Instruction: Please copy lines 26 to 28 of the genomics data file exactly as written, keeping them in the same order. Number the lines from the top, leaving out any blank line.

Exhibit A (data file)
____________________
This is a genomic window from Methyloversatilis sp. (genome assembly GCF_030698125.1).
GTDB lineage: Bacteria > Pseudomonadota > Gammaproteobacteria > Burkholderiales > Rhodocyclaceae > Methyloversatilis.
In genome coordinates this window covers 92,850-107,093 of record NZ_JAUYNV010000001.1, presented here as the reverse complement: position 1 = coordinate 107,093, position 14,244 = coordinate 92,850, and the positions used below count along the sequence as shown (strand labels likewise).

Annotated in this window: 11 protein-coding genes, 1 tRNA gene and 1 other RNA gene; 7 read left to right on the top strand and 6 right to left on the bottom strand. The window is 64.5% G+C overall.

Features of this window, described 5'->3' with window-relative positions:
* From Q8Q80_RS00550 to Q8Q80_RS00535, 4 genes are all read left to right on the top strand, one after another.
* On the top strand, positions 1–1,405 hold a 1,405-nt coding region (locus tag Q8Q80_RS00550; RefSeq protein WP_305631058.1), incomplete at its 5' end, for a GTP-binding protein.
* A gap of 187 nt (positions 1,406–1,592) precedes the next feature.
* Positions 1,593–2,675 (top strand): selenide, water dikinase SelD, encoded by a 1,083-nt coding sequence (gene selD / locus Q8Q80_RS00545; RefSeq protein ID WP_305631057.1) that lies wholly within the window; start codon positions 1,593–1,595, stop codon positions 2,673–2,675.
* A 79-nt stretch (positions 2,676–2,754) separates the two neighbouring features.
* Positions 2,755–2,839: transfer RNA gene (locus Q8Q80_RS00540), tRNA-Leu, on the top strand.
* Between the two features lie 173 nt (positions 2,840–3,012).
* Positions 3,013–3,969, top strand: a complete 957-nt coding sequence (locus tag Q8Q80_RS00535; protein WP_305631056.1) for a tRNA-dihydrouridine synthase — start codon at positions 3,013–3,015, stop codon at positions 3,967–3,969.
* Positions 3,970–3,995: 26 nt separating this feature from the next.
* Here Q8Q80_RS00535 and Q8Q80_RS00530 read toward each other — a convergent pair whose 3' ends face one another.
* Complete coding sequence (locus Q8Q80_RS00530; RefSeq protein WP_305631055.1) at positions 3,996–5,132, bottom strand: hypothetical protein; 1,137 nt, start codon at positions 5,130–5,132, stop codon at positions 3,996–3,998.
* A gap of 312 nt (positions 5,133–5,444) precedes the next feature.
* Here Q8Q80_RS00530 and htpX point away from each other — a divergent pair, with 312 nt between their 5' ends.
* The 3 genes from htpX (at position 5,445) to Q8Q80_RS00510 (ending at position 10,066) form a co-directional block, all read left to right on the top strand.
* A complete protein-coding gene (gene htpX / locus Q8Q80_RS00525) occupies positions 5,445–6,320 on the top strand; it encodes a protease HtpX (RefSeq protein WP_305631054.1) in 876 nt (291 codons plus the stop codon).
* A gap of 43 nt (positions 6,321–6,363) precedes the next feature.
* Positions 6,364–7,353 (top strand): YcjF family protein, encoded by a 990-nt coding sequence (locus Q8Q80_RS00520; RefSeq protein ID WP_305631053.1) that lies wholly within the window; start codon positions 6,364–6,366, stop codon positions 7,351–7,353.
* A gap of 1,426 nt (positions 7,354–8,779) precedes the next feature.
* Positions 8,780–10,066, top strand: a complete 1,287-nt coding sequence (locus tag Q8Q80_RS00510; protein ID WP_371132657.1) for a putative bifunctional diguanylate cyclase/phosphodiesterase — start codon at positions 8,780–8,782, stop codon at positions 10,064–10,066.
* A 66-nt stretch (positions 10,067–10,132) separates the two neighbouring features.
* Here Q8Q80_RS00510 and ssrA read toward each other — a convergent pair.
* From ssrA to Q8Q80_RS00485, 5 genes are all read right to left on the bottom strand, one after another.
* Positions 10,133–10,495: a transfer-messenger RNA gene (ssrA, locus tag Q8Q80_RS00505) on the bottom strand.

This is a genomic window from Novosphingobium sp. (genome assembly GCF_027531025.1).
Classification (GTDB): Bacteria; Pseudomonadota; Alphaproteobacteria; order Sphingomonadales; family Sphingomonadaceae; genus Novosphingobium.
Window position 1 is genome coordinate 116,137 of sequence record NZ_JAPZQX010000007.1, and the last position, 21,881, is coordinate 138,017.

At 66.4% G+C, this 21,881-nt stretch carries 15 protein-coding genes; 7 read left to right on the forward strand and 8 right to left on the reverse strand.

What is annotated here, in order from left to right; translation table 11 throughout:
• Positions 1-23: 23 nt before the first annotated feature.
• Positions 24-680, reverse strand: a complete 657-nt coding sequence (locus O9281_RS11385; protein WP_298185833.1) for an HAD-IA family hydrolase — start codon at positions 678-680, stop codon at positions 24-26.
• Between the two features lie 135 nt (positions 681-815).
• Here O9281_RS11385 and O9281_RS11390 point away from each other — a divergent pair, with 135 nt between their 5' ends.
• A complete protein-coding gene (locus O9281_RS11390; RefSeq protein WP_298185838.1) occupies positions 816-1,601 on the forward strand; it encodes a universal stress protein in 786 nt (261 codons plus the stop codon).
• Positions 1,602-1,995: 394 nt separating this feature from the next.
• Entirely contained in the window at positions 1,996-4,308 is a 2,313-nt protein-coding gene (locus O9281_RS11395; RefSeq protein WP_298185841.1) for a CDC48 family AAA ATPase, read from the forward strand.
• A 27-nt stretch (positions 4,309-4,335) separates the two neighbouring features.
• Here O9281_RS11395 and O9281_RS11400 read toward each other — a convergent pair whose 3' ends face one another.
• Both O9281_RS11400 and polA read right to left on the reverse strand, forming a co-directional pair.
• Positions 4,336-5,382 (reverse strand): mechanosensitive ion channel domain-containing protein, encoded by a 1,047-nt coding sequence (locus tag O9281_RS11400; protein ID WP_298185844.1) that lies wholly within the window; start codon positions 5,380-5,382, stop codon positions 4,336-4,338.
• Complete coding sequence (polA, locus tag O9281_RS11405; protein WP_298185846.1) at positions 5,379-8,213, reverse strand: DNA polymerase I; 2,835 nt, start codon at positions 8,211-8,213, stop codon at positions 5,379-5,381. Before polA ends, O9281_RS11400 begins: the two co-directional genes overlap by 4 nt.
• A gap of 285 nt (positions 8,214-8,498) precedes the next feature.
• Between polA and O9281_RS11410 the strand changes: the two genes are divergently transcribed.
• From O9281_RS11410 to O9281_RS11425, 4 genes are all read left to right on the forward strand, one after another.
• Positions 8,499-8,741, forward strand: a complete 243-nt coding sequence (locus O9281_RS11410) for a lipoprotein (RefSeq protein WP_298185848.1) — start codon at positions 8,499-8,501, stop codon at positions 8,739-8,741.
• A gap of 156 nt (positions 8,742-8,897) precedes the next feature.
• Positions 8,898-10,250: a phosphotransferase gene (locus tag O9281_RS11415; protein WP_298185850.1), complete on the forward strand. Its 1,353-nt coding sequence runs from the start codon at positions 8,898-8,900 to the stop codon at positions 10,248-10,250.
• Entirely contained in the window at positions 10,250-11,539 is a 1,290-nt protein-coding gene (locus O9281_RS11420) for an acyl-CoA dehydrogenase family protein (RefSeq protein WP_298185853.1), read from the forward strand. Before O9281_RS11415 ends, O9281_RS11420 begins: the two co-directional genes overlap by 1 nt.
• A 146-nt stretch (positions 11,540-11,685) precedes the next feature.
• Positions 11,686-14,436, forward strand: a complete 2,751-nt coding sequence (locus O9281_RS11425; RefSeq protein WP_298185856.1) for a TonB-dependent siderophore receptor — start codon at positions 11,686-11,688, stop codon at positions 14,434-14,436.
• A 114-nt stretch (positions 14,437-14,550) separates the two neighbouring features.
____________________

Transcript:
* Here Q8Q80_RS00510 and ssrA read toward each other — a convergent pair.
* From ssrA to Q8Q80_RS00485, 5 genes are all read right to left on the bottom strand, one after another.
* Positions 10,133–10,495: a transfer-messenger RNA gene (ssrA, locus tag Q8Q80_RS00505) on the bottom strand.